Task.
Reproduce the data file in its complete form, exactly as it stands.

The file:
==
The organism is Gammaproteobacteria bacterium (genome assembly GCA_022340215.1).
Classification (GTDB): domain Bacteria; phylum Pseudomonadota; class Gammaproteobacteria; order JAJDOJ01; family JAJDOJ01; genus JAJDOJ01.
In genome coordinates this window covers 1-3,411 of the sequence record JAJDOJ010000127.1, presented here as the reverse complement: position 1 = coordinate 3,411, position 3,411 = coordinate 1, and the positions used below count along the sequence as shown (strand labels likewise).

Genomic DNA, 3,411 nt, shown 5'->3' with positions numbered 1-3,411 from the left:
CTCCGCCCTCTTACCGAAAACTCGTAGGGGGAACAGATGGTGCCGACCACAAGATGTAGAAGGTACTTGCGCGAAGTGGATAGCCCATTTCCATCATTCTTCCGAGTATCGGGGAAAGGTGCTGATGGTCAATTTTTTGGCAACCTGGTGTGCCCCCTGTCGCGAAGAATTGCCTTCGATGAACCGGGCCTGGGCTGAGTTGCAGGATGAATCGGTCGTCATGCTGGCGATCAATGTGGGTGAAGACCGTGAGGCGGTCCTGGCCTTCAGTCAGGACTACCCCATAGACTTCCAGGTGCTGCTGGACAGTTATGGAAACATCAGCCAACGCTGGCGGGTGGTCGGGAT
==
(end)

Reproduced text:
The organism is Gammaproteobacteria bacterium (genome assembly GCA_022340215.1).
Classification (GTDB): domain Bacteria; phylum Pseudomonadota; class Gammaproteobacteria; order JAJDOJ01; family JAJDOJ01; genus JAJDOJ01.
In genome coordinates this window covers 1-3,411 of the sequence record JAJDOJ010000127.1, presented here as the reverse complement: position 1 = coordinate 3,411, position 3,411 = coordinate 1, and the positions used below count along the sequence as shown (strand labels likewise).

Genomic DNA, 3,411 nt, shown 5'->3' with positions numbered 1-3,411 from the left:
CTCCGCCCTCTTACCGAAAACTCGTAGGGGGAACAGATGGTGCCGACCACAAGATGTAGAAGGTACTTGCGCGAAGTGGATAGCCCATTTCCATCATTCTTCCGAGTATCGGGGAAAGGTGCTGATGGTCAATTTTTTGGCAACCTGGTGTGCCCCCTGTCGCGAAGAATTGCCTTCGATGAACCGGGCCTGGGCTGAGTTGCAGGATGAATCGGTCGTCATGCTGGCGATCAATGTGGGTGAAGACCGTGAGGCGGTCCTGGCCTTCAGTCAGGACTACCCCATAGACTTCCAGGTGCTGCTGGACAGTTATGGAAACATCAGCCAACGCTGGCGGGTGGTCGGGAT